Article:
Paul: Aren’t jump lists Windows only? How will they be added to a standard?
Aaron: No, there are things like jump lists on other platforms. Long press on iOS, Force Touch on Mac, etc. There’s parity across all these platforms. The APIs we’re taking as our first crack at this, the low-hanging fruit, are things that exist on all platforms [in some way]. Once we get our sea legs, we start pushing forward on some of the harder stuff. There are a bunch of things under the FUGU umbrella in the Chromium project that Intel and other partners have been tackling too. They’ve openly asked us for help. [FUGU is a subsection of the bugs on the Chromium tracker that are basically a catchall for device integration capabilities.]
Paul: OK, so at some point, you realize that this [the move to Chromium] is happening or might happen. Was there anything, like, Yikes horrible on the Chrome side?
Aaron: I’ve known a lot of the Chrome developers for years, so I should not have been surprised, but I am still a little surprised by how welcoming the reception has been. It’s been super-gracious. Everybody is collaborating, and I don’t feel even a tinge of, like, competitive worries, like we or they are holding anything back. We obviously have our own partners that we are dealing with, NDAs we need to work around, and so on. But relationship-wise, we have a really good rapport with the Chrome team. They’re very excited to have us onboard.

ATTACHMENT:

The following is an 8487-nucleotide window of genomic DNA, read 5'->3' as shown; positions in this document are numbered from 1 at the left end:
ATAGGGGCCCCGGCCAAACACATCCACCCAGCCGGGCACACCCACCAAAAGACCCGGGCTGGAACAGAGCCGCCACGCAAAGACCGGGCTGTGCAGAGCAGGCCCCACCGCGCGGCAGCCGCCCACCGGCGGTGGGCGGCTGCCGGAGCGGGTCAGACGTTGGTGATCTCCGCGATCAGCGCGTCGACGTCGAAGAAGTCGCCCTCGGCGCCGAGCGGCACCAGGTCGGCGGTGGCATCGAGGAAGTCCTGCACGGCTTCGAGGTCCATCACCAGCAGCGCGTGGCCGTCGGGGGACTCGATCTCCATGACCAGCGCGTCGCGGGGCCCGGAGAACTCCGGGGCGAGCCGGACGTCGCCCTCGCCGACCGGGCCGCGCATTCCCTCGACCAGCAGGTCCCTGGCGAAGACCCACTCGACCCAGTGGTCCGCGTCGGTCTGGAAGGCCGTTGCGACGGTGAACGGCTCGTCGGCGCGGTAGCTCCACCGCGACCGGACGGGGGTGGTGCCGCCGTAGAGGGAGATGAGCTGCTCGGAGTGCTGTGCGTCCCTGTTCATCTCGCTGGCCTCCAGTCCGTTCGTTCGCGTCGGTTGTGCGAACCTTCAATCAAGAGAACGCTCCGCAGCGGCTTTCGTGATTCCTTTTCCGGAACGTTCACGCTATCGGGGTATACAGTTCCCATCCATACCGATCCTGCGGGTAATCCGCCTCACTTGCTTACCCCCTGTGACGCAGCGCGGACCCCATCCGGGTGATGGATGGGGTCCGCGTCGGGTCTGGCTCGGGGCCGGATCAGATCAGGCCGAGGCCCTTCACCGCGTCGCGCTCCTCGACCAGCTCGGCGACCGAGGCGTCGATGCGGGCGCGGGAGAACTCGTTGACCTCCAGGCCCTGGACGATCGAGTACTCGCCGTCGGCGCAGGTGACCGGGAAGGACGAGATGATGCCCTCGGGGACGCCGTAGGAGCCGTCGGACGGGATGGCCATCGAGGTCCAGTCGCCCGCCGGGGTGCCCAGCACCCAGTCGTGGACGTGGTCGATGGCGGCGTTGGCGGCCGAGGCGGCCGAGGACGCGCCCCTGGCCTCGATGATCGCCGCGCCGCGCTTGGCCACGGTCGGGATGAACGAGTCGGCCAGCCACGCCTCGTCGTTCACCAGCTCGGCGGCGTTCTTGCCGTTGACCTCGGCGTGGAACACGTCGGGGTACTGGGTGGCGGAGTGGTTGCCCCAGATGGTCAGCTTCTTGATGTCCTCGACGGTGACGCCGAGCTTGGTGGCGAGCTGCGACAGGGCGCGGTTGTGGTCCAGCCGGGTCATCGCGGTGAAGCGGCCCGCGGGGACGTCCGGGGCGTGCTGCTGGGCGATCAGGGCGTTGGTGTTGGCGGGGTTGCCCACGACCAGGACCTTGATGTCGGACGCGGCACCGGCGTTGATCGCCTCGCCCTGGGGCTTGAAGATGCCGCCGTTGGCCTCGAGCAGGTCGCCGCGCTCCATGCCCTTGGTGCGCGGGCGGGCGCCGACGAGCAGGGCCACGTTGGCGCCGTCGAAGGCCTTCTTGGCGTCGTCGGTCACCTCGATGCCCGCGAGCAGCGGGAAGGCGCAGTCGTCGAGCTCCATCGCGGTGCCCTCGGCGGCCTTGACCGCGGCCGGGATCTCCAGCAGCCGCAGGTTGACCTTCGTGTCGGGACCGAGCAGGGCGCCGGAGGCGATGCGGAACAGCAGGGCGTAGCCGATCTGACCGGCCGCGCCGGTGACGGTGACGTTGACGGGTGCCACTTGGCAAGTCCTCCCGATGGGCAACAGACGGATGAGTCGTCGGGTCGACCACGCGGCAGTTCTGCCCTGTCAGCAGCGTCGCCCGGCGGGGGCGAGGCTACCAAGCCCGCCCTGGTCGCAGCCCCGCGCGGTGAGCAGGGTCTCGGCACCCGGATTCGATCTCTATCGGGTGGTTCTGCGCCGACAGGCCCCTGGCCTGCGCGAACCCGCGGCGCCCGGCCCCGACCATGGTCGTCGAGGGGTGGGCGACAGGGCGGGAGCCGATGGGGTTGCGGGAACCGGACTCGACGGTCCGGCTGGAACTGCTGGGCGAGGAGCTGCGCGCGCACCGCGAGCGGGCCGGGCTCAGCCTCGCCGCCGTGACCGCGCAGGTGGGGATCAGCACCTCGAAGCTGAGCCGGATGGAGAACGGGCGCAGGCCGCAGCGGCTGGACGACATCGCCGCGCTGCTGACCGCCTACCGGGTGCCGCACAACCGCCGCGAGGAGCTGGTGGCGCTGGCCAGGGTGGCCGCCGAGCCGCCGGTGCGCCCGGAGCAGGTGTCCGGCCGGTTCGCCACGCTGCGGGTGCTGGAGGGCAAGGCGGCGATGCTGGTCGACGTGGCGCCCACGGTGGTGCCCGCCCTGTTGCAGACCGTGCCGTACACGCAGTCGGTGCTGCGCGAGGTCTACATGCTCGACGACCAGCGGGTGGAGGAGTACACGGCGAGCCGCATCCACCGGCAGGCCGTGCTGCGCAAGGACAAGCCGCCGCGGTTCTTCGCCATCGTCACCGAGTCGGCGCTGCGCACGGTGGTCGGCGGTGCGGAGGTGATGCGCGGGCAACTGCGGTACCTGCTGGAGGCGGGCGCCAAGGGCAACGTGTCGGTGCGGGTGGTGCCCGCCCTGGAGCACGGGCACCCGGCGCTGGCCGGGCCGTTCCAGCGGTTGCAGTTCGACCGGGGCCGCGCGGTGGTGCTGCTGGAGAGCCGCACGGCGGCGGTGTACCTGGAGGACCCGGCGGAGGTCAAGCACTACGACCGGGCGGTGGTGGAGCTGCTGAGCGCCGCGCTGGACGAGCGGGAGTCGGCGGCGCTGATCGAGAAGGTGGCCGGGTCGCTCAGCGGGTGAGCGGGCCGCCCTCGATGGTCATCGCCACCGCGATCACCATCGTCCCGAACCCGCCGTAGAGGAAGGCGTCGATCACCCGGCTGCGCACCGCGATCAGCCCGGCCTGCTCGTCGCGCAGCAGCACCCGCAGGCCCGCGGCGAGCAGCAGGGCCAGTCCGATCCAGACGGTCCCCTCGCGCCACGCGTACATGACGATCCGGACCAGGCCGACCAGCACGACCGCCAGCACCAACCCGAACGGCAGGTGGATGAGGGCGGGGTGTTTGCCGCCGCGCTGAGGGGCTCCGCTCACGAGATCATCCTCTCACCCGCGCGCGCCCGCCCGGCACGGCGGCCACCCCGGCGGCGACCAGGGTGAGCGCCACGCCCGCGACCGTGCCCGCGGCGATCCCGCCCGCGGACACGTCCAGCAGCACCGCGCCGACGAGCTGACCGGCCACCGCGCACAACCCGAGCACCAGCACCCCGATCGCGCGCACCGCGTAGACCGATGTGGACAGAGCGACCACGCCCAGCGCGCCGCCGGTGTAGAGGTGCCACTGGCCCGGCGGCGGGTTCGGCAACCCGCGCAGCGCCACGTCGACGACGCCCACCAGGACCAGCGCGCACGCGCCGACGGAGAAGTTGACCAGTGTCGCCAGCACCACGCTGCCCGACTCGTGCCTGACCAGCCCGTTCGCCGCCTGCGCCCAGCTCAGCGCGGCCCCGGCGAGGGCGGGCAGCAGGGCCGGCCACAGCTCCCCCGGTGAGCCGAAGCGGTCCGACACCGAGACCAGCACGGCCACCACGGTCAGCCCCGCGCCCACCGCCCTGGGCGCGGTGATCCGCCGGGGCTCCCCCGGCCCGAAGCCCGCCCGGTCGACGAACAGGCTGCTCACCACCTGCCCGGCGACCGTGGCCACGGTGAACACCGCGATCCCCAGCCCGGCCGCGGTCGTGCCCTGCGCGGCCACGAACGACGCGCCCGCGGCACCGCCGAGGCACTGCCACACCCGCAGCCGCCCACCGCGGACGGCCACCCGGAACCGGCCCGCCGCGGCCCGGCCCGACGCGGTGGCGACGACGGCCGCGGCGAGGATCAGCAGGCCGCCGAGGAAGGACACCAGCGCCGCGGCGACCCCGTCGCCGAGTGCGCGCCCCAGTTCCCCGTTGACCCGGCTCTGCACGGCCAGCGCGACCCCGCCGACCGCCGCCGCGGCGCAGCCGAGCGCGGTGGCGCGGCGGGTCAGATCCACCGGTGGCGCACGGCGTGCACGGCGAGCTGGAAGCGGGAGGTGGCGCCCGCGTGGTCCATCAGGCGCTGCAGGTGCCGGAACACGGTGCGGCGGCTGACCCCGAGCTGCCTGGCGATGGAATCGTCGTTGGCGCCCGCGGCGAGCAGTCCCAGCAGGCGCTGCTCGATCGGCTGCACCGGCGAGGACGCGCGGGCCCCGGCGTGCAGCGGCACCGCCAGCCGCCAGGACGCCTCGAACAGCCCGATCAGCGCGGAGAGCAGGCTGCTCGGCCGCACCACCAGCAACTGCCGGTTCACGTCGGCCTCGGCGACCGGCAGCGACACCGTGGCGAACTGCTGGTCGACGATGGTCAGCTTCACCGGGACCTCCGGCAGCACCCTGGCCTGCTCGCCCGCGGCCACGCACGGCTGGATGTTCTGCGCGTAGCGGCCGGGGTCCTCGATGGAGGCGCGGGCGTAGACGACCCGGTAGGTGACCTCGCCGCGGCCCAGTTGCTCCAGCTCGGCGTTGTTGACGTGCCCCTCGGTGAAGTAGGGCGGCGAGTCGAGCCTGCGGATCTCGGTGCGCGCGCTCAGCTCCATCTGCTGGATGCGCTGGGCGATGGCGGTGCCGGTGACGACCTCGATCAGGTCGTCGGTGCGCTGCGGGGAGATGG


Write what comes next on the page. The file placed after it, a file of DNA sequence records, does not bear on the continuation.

Jeff: We’ve been collaborating with Google on PWAs for years. We anticipated that we would have it pretty easy. And this has given us a bit more official platform to communicate. Chromium is becoming a more public channel to see the collaboration that’s happening. Which is pretty cool. In the past, it was just us talking about something or them [Google] talking about something. But now there is a forum where anyone can see that there are conversations actually happening. It’s official. So for us, it’s a really natural step up. Both parties understand that if it’s going to work, there has to be a lot of collaboration. And that we have to approach this in a very open source-minded way.
Paul: The last time we talked, I got the vibe from you guys that you had good relationships with Google at that level. But [with the Chromium-based Edge], has that relationship moved uplevel at all?
Jeff: Yeah. Now, our bosses are talking to their bosses. For whatever that’s worth. I don’t think they actually get anything done.
Jeff: But they’re talking. It’s not as grassroots as before.
Aaron: We’ve always tried to have coordinated messaging because we all ultimately want PWAs to succeed. We want the web to succeed. But yeah, it’s nice to see everything out there and we’re all working together. There was … some degree of community concern when we announced that we were going to Chromium. Especially from the web standards world. But I think people now see that we’re not just going to take Chromium and do our own thing. We’re here to participate and to so in an open way.
Paul: I think the fear is that Google, one day, will say no to something.
Aaron: Maybe, maybe not. I hope not. But one day at a time.
Paul: OK, back to PWAs. You mentioned some specific apps earlier. How do we gauge the success of PWAs, especially in the Store? There’s no way to really how apps are made. PWAs make a lot of sense to me. Has the uptake been better or worse than you expected?